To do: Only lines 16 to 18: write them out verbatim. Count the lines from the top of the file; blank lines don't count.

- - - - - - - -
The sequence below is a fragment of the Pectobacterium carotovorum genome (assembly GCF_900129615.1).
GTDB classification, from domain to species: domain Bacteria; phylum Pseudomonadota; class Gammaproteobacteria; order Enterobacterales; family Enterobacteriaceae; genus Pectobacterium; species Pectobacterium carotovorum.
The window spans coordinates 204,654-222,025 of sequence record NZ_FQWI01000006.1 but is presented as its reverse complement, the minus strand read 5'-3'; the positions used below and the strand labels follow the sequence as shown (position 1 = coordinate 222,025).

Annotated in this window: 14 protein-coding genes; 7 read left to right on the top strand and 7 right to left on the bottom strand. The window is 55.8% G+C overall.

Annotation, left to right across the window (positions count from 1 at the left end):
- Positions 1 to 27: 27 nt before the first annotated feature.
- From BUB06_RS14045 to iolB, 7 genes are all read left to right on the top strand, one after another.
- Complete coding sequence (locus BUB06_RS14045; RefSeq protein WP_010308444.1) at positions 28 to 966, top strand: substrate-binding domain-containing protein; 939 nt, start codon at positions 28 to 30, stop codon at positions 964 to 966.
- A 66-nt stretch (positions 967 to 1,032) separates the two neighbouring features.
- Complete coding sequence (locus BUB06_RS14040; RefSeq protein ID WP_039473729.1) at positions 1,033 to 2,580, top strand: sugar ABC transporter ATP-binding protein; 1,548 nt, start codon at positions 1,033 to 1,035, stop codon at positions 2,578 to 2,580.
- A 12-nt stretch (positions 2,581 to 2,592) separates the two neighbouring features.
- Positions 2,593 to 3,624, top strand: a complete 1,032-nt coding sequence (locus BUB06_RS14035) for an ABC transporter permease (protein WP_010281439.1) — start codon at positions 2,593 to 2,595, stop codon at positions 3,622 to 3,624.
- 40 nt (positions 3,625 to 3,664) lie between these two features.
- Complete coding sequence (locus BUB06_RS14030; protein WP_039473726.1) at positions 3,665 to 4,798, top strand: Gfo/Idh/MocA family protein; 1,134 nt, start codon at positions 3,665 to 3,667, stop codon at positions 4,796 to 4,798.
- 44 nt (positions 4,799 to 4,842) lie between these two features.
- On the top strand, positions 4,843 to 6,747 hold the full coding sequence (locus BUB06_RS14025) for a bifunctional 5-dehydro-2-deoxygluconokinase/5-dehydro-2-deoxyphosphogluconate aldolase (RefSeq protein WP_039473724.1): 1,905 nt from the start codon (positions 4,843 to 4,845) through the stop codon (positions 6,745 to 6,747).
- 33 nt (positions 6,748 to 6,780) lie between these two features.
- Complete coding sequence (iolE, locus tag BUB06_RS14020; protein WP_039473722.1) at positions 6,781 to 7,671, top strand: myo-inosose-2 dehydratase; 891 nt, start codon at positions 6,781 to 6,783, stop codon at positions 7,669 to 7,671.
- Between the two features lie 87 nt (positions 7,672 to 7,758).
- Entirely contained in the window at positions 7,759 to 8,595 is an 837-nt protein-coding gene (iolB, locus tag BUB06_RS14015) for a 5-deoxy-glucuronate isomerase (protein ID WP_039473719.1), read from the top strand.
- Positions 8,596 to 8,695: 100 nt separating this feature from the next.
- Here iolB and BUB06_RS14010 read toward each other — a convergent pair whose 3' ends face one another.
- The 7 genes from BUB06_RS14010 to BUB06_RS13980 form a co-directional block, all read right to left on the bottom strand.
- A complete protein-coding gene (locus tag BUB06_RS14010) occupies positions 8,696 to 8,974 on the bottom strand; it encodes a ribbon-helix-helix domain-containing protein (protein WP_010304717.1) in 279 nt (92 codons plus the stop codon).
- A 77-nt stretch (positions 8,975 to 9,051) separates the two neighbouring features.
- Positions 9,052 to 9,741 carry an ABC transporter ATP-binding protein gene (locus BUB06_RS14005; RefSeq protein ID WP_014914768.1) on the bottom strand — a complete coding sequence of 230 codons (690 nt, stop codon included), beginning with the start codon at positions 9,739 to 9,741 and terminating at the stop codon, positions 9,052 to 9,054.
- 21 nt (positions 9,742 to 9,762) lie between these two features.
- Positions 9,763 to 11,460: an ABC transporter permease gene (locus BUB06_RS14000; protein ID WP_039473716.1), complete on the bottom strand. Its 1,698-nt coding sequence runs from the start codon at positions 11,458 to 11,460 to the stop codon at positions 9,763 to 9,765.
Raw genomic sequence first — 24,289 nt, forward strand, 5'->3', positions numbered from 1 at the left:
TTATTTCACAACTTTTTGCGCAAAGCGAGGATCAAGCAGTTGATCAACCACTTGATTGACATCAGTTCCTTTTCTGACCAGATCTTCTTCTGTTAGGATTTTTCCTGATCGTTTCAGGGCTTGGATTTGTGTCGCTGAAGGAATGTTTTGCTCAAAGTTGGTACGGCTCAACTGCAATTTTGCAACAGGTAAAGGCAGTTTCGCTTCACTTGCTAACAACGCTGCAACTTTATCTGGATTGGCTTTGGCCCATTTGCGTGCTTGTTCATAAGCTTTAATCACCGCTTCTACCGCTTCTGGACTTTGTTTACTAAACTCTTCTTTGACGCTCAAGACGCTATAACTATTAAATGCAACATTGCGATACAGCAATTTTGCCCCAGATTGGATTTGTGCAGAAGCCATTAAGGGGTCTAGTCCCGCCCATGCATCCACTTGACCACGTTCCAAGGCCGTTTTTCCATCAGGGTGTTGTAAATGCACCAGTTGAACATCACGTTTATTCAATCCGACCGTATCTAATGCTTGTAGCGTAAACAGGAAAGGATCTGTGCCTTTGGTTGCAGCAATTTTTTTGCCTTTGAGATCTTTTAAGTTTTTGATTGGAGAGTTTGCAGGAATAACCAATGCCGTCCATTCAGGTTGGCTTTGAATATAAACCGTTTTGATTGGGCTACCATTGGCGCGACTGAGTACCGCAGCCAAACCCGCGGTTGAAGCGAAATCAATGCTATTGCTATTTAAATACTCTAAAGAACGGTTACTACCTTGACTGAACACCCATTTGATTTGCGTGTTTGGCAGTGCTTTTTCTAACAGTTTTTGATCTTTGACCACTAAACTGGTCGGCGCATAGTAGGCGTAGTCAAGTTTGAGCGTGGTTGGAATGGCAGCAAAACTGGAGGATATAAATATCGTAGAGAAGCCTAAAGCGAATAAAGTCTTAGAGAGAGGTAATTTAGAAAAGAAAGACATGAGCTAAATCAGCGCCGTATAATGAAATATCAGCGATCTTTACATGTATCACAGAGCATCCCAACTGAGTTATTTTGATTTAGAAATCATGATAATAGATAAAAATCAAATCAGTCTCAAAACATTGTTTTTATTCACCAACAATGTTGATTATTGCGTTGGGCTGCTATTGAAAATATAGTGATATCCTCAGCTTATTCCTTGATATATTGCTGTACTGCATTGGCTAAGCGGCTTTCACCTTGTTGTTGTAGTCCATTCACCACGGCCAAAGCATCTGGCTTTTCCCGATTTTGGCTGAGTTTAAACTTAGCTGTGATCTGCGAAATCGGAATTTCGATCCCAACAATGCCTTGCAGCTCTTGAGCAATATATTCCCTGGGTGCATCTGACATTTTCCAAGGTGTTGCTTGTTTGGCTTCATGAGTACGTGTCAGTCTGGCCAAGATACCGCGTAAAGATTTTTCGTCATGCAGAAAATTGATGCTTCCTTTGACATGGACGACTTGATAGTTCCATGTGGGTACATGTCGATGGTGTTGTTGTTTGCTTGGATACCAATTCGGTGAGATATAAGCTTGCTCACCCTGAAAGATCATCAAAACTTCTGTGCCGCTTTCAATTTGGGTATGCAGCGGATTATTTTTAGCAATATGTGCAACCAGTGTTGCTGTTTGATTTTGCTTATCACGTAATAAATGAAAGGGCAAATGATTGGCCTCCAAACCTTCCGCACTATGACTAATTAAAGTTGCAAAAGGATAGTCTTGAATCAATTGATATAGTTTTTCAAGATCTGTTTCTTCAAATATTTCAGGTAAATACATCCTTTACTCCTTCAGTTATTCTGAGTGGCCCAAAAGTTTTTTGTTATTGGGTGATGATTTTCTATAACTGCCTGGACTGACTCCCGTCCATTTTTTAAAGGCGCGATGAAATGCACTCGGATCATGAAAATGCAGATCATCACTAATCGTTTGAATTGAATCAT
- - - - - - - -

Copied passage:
- On the top strand, positions 4,843 to 6,747 hold the full coding sequence (locus BUB06_RS14025) for a bifunctional 5-dehydro-2-deoxygluconokinase/5-dehydro-2-deoxyphosphogluconate aldolase (RefSeq protein WP_039473724.1): 1,905 nt from the start codon (positions 4,843 to 4,845) through the stop codon (positions 6,745 to 6,747).
- 33 nt (positions 6,748 to 6,780) lie between these two features.
- Complete coding sequence (iolE, locus tag BUB06_RS14020; protein WP_039473722.1) at positions 6,781 to 7,671, top strand: myo-inosose-2 dehydratase; 891 nt, start codon at positions 6,781 to 6,783, stop codon at positions 7,669 to 7,671.